Paul Maunder

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Paul Maunder (born 8 February 1945) is a film director, playwright and "cultural activist" from New Zealand. He is best known for his 1979 film of the Albert Wendt novel Sons For the Return Home, his 1983 play Hemi, about the life of James K. Baxter and his work in community-based theatre.


Maunder was born in Palmerston North and attended Palmerston North Boys' High School.[1] He studied at Victoria University of Wellington, the National Institute of Dramatic Art in Sydney and the London Film School.[2] He received a doctorate in Theatre and Film Studies from the University of Canterbury.

Returning to New Zealand, Maunder worked for the state-owned National Film Unit. In addition to directing a number of the documentaries the unit was best known for, he directed three drama productions which were screened on television: Gone up North for a While, One Of Those People That Live In The World and Landfall (the film debut of Sam Neill).

In 1971, Maunder formed Amamus theatre troupe in Wellington, staging improvised documentary plays on historical subjects such as The Great Depression and the 1951 Waterside Lockout. The group was then influenced by the work of Jerzy Grotowski and devised a trio of plays: Gallipoli, Valita and Oedipus, which examined the Kiwi psyche. In 1975 they were invited to the Festival of the Open Theatre in Wroclaw, Poland. In the 1980s, under the new name of Theatre of the Eighth Day, the group performed a series of political plays, followed by a study on the poet James K Baxter, before embarking on a bicultural series of works, examining the clash of the Maori culture with the settler arrivals. In 1987 Maunder was awarded a Commonwealth Study Grant to make contact with the Popular Theatre Movement in Zimbabwe. Returning to New Zealand he worked in the Community-based theatre framework, setting up the Cultural Work Centre in Petone. A number of partnerships followed, fpr example, with the Tokelau community and with the Auckland Unemployed Workers Rights Centre.[3][4]

He played one first-class cricket match for Central Districts in the 1961-62 season.[5]

Paul Maunder currently lives in the small town of Blackball on the West Coast where he works with a Community-based theatre group, Kiwi/Possum Productions. The group has mounted a series of plays written by Maunder on local issues: 1080 (Poison and Purity, the Pike Disaster (Goodnight, Irene), Race relations (The Cave Above the Pa), Mine Closures (The Judgement of Ben Alder); Heritage(Ted, Poppy and WW11), Mental Health (A Brief History of Madness); and the transition economy (The Measures Taken).[6] These plays tour the Coast and usually further afield. Maunder is also curator of the Blackball Museum of Working Class History. His recent publications include: Torndao and other stories written overtime (Maitai River Press), Coal and the Coast- reflections on the Pike River Disaster (Canterbury University Press) and Rebellious Mirrors- community-based theatre in Aotearoa/New Zealand (Canterbury University Press.



Most of Maunder's plays are on subjects related to politics, class, activism, the history of the labour movement or the NZ experience.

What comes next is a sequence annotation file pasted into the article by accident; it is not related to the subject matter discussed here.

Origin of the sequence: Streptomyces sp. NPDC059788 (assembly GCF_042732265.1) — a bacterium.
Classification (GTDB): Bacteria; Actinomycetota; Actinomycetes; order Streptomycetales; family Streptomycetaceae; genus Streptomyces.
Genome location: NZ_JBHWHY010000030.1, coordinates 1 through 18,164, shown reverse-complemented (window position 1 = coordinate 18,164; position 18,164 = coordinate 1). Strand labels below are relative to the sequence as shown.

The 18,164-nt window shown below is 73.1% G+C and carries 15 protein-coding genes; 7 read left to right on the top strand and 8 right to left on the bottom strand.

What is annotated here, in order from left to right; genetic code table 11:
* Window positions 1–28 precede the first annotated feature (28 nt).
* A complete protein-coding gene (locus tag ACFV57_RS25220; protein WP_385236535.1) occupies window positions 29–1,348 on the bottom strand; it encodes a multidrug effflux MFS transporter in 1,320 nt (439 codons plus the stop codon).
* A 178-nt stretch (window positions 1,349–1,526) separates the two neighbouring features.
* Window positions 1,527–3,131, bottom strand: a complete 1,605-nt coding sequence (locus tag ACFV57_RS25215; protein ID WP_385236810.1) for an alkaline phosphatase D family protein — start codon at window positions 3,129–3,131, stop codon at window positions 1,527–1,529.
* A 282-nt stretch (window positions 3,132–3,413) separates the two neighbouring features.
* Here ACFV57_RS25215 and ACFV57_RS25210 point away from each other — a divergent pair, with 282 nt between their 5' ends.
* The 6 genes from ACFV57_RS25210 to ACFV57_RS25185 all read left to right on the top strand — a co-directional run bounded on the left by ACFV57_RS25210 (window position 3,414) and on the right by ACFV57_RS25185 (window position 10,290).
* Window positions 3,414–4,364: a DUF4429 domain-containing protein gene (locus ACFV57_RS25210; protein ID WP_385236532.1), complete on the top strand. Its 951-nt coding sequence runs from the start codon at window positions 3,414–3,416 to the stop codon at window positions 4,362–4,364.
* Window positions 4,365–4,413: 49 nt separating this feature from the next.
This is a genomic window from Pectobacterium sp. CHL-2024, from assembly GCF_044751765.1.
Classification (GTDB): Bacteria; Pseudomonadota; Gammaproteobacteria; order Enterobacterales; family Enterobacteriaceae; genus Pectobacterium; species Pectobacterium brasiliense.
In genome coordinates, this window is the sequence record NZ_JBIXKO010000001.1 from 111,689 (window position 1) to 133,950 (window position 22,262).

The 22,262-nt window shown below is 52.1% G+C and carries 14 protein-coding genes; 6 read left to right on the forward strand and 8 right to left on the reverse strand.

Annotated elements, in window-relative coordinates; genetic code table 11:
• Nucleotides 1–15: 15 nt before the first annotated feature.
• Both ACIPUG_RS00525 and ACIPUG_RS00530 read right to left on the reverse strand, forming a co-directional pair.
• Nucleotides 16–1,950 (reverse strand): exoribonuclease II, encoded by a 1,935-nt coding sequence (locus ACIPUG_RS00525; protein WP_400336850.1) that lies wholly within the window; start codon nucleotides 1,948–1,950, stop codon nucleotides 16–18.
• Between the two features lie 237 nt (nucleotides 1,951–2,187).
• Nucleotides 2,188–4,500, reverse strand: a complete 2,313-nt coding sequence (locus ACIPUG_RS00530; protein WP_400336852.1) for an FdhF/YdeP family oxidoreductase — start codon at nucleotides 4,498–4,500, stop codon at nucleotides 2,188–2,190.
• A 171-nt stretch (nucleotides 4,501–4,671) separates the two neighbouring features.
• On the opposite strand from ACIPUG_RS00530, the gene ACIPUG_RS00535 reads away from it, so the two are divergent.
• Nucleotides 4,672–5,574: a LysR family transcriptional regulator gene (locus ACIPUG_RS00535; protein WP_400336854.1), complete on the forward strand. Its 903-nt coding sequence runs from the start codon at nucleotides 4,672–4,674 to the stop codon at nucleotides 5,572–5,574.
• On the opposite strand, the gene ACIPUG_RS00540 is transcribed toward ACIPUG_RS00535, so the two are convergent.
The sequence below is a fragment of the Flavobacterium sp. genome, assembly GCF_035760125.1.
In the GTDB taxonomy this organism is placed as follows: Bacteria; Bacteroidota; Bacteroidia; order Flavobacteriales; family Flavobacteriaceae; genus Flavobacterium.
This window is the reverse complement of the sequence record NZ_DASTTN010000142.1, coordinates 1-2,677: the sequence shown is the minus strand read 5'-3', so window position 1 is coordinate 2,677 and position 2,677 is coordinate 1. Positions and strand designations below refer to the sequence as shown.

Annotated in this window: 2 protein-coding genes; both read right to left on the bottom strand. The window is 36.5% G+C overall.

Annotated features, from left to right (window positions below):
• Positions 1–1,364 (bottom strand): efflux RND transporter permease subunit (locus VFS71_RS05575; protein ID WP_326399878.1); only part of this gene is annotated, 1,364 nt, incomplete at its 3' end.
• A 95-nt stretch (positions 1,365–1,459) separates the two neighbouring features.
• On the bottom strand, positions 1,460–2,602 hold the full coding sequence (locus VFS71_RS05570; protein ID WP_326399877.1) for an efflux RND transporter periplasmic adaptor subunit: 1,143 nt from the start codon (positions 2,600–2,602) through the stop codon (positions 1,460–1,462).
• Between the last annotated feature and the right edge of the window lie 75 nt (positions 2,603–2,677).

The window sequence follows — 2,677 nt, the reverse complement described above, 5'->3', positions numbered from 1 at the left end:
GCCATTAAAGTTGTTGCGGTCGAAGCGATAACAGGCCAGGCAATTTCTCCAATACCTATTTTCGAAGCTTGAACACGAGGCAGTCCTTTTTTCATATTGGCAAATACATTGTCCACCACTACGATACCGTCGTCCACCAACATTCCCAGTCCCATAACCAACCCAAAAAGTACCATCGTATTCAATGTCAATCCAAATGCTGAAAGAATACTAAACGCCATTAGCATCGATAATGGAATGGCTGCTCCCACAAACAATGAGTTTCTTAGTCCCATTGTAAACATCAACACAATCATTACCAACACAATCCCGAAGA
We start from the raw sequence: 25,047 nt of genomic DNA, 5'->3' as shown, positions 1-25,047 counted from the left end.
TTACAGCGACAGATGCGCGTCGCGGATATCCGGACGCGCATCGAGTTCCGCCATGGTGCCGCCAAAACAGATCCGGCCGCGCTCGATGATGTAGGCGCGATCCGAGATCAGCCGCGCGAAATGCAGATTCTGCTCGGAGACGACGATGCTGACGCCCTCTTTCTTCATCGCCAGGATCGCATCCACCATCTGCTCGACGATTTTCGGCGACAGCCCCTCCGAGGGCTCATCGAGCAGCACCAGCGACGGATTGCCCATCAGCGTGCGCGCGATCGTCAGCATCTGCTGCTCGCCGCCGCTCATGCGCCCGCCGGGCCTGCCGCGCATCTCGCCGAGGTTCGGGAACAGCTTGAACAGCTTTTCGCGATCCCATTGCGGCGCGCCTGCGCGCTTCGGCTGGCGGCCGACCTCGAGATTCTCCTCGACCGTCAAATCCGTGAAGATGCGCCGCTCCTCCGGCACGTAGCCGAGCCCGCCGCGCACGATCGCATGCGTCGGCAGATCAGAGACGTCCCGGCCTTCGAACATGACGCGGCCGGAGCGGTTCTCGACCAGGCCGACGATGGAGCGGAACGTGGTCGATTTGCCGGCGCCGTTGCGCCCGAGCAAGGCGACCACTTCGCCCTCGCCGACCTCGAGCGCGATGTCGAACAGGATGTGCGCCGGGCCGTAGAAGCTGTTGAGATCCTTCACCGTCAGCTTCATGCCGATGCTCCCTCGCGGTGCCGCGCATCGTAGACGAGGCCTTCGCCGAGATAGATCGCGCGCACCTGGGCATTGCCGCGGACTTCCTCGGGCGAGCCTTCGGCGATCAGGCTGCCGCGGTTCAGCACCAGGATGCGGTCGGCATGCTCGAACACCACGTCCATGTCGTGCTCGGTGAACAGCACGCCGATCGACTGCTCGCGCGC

• I rode my horse down the road (with Amamus)- 1971, Downstage
  • The Wall Street Banks in London Have Closed (witih Amamus) 1972, Downstage
  • '51 (full length, year unknown) - documentary on the 1951 New Zealand waterfront dispute[9]
  • Strangers Downstage
  • Gallipoli 1974 Unity Theatre and national tour
  • Valita 1976 Unity Theatre
  • Oedipus 1977 Unity Theatre
  • Pictures 1980 Wellington Art Gallery
  • Electra 1981 Mitchelltown Amphithatre
  • State of Play 1982 The Depot
  • Hemi (1983) - Depot Theatre, Wellington.[10]
  • State of Play (full length - no date or production listed) [10]
  • Ngati Pakeha (1-act, 1983) - Depot Theatre, Wellington[11]
  • Desire in a New Age (full length, year unknown) [9]
  • Prophets from the Margins (2002) [12]
  • Death (and Love) in Gaza (2006) - BATS Theatre, Wellington.[13]
  • Big End (2007) - no known production yet.[14]
  • 'Poison and Purity (2010) - Regent Theatre, Greymouth, Old Lodge, Hokitika, NBS Theatre, Westport.
  • Goodnight, Irene (2011) - Regent Theatre, Greymouth, Old Lodge Theatre, Hokitika, Dunedin
  • The Cave Above the Pa- (2012) Regent Theatre, Greymouth, Old Lodge Theatre, Hokitika.
  • The Judgement of Ben Alder (2013): Regent Theatre, Greymouth, Old Lodge Theatre, Hokitika, NBS Theatre, Westport, Motueka Players, SYmposium of APplied Theatre, Auckland.
  • Ted, Poppy and WW11 (2014). Regent Theatre- Greymouth, Old Lodge, Hoktika, NBS Theatre, Westport, Lyttleton Boating Club, Riverside Community Hall,
  • A Brief History of Madness (2015). Regent Theatre, Greymouth, Seavie Hall, Seaview, NBS Theatre, Westport, Mapua Hall.
  • The Measures Taken. Regent Theatre, Greymouth, Old Lodge, Hokitika, NBS Theatre, Westport, Oddfellows Hall, Reefton.


  1. ^ PBHS Website
  2. ^ 1992 Playmarket Directory Appendix 1
  3. ^ Big Smoke - Auckland University Press
  4. ^ Maunder, Paul. Rebellious Mirrors. Christchurch: Canterbury University Press, 2010.
  5. ^
  6. ^
  7. ^ Cinema of Unease
  8. ^ nz immigration new zealand shopping at
  9. ^ a b Playmarket: Buy NZ books and NZ plays online - Order a Script
  10. ^ a b 1992 Playmarket Directory p61
  11. ^ 1992 Playmarket Directory p120
  12. ^ Victoria University
  13. ^ Theatreview
  14. ^ Court Theatre readings